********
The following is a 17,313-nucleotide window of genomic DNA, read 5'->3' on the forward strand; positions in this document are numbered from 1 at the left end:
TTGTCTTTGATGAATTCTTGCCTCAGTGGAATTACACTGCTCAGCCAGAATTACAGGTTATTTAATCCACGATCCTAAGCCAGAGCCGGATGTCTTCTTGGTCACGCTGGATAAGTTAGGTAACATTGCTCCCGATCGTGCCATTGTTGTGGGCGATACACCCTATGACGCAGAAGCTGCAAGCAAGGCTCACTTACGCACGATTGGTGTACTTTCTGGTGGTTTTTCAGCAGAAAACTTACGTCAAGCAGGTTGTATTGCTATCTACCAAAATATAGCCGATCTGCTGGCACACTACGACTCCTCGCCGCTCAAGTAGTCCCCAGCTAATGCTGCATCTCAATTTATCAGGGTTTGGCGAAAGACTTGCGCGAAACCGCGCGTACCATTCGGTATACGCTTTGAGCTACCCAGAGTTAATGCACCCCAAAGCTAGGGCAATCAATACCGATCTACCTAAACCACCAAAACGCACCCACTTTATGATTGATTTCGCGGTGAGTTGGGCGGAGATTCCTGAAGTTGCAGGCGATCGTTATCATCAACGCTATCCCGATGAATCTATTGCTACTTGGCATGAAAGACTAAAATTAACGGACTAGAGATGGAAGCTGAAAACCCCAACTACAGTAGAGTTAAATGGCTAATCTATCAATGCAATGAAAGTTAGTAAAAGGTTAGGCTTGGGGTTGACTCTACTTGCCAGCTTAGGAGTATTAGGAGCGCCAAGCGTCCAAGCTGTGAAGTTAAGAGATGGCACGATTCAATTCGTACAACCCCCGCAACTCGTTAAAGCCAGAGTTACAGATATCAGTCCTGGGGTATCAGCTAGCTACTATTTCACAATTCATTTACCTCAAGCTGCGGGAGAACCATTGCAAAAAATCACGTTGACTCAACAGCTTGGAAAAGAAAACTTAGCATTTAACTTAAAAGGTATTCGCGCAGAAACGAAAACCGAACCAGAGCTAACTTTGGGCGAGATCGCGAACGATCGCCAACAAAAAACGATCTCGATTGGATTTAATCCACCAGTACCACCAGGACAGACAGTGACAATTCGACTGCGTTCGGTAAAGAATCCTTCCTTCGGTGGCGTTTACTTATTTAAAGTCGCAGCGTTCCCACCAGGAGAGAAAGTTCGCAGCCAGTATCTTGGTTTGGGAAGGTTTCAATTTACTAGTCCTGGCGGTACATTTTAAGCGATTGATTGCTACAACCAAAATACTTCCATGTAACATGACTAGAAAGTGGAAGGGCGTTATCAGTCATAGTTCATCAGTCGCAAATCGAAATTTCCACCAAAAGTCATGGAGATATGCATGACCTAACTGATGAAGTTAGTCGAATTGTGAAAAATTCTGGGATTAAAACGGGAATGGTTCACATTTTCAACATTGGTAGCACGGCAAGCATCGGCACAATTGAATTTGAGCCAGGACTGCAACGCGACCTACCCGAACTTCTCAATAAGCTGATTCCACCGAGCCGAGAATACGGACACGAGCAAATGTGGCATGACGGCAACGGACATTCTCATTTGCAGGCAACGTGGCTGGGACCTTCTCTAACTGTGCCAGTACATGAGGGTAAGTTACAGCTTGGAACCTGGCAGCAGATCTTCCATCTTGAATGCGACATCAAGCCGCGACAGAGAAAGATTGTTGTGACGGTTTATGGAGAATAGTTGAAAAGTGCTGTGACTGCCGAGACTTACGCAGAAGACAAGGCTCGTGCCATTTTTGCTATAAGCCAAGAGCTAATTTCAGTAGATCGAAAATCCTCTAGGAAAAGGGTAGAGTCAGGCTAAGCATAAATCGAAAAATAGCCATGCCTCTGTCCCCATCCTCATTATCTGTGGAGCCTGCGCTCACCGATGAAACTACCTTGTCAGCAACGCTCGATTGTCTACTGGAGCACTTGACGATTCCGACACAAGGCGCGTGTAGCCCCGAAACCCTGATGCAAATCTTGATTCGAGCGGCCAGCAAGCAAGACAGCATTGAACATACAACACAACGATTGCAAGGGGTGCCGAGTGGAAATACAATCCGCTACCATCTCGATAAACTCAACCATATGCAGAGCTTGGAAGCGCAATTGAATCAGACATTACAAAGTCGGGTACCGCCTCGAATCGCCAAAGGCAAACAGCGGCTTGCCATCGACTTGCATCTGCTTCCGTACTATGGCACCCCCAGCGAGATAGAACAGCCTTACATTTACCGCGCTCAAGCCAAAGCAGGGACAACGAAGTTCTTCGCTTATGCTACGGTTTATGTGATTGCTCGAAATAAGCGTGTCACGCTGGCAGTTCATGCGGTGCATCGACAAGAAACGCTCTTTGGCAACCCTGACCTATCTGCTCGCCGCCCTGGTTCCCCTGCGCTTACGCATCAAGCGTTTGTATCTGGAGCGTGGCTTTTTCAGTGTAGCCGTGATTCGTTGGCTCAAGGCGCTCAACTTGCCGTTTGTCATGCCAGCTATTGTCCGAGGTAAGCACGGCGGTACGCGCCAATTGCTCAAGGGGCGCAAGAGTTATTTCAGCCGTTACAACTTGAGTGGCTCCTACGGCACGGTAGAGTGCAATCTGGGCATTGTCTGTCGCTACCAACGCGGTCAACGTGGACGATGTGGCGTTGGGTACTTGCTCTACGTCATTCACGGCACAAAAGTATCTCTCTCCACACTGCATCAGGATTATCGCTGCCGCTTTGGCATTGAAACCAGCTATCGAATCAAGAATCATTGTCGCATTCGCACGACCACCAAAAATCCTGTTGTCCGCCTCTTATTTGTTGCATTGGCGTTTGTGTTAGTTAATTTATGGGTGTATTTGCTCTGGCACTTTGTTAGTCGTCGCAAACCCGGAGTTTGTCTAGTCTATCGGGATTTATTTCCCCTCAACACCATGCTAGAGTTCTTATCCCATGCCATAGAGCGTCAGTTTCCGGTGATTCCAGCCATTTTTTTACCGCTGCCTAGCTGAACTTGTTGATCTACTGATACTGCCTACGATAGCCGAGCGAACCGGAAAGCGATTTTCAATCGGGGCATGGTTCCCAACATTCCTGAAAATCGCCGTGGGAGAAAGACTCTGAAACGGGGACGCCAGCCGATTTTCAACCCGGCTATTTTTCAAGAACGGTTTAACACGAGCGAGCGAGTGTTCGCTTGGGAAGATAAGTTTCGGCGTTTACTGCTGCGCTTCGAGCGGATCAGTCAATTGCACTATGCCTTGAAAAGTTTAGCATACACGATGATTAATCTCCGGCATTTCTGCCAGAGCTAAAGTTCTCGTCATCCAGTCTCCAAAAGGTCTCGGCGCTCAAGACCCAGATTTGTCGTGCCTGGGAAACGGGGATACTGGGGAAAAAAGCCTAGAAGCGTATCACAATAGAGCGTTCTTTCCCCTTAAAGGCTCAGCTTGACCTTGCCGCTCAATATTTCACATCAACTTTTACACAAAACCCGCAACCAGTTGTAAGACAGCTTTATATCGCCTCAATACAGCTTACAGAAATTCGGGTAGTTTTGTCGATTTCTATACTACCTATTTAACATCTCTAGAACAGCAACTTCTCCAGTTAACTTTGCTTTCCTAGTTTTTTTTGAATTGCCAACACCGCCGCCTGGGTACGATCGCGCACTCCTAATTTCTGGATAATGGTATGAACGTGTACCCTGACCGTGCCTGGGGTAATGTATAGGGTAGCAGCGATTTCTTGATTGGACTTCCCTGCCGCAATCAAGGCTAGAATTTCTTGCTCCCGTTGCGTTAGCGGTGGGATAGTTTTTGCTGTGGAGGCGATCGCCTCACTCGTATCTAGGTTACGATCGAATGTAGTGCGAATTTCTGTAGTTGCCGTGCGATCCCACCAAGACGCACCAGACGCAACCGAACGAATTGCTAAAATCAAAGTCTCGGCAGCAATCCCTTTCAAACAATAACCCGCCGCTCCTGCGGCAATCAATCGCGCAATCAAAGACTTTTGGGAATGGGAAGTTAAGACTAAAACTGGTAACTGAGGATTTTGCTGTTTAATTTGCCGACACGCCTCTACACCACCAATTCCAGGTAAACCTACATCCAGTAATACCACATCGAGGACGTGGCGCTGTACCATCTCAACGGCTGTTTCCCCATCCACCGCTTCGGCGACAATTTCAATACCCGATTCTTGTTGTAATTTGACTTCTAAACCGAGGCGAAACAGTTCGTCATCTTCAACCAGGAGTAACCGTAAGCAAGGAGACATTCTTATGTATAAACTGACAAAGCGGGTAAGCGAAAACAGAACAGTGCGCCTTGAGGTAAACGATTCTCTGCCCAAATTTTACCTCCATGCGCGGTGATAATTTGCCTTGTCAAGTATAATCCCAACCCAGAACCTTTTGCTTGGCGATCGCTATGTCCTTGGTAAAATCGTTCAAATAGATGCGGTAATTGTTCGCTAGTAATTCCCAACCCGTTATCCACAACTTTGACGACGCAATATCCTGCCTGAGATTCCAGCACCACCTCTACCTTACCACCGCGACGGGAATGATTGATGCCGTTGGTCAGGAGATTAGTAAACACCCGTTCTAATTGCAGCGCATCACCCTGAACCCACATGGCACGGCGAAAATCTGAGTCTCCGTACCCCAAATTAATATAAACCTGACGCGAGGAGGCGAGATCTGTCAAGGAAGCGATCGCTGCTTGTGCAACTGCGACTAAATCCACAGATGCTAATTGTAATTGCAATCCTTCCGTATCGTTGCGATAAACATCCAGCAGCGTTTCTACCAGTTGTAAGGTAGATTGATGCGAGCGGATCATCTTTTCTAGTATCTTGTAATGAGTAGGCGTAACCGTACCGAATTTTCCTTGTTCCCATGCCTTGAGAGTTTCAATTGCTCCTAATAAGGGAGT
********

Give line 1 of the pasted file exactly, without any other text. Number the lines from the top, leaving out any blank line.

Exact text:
The following is a 17,313-nucleotide window of genomic DNA, read 5'->3' on the forward strand; positions in this document are numbered from 1 at the left end: